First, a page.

PRE-owned: 1995-1999 Chevrolet Tahoe/GMC Yukon

Feb 19, 2010
It was one of those ideas whose time had come, yet once it happened, everybody asked, "Why did it take so long?" While the Suburban literally and figuratively fills a big spot in the SUV marketplace, not everyone wants or needs a rig that large. So GM whacked nearly two feet out of the Sub's overall length, took away the third-row seat, and created the Tahoe/Yukon twins for '95. Available in 1500 Series (1/2-ton) form only, they proved an ideal package for buyers who needed or wanted V-8 power and four-wheel drive in a slightly smaller package. The originals were replaced by all-new versions after the '99 model year, and though the current platform offers some advances, the earlier ones are plentiful in the marketplace and remain popular.
Photo 2/3   |   1995 1999 Chevrolet Tahoe
GM's 5.7L V-8/four-speed automatic combination is ultra-tough and good for long miles, though we recommend a '96-or-later model. They have the port fuel-injected Vortec spec engine, rated at 250 hp, as opposed to the throttle-body-equipped 200-hp '95; a 2WD version also bowed in '96. Those who tow a trailer might consider a rear-disc-brake upgrade, as the standard, drums-only rears are adequate at best for heavy loads. Those needing room for six or more still must look elsewhere. Otherwise, these trucks are well-equipped and long lived.
Photo 3/3   |   1995 1999 Gmc Yukon
Want more lux? Consider the first-generation GMC Yukon Denali, sold from '98 to 2000. It has lots of leather, real wood trim, a plethora of power goodies, upgraded tunes, and unique sheetmetal from the A-pillar forward. Cadillac liked it so well it ripped off the package to create the first Escalade in '99. Whatever the badge, they're much the same underneath.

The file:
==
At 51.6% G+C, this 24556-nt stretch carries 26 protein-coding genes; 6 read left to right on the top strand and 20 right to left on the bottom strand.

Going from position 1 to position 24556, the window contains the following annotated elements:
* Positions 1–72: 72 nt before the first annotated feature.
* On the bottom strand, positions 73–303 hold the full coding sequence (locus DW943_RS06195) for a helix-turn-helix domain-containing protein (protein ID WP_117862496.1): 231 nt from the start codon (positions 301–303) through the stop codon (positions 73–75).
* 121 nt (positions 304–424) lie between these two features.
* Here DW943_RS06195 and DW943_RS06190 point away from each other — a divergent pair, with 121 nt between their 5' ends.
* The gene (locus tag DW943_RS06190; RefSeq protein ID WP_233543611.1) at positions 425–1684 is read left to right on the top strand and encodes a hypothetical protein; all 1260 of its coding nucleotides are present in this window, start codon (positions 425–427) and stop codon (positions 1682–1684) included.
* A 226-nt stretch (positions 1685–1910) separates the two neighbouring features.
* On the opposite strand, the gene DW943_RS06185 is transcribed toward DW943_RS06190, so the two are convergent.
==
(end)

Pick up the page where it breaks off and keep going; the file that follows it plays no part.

1995-1999 Chevrolet Tahoe/GMC Yukon
Body type 4-door, 5-pass SUV
Drivetrain Front engine, 2WD or 4WD
Airbag Dual front
Base curb weight, lb 4780
Base engine '95: 5.7L/200-hp ; V-8, '97: 5.7L/250-hp V-8
Optional engines None
Brakes, f/r Disc/drum, ABS
Price range, whlsl/ret $18,900/$25,835 ('98 Tahoe 4x4) (per Kelley Blue Book)
EPA mpg, city/hwy 14/17
Recalls 2: Steering box ('98); brake rotors ('98)
NHTSA frontal-imp rating, drv/pass 4 stars/3 stars
• Good reliability
• Sturdy V-8 powertrain
• Reasonable Value
• Five-seater only
• Rear drum brakes
• Heavy on gas
A comprehensive test drive is more than a spin around the block. Make sure you:
• Inspect the vehicle in daylight, not at night. Look for rust or wavy body panels that might signify previous accident damage
• Check all fluid levels; dirty oil may mean neglect
• Start up from cold; listen for noises and look for exhaust smoke
• Make sure it fits you; adjust seat, mirrors, belts, wheel
• While the engine warms up, test all the controls: audio system, HVAC, lights, cruise-control, etc. Make note of anything that's inoperative
• Drive at least 10 miles at various speeds on a variety of roads. If the owner insists on "just a block or two," he might be hiding something
• Pay attention to any problems: abnormal engine noise, a front-end needing alignment, a slipping transmission, grinding brakes. None of these means you should automatically pass on the vehicle, but you need to identify potential problem areas, either for repair or price negotiation
• If you still like what you see/ drove, consider spending a few bucks to have a professional mechanic check it out further.
Time invested up front will minimize heartache later on.
- OF



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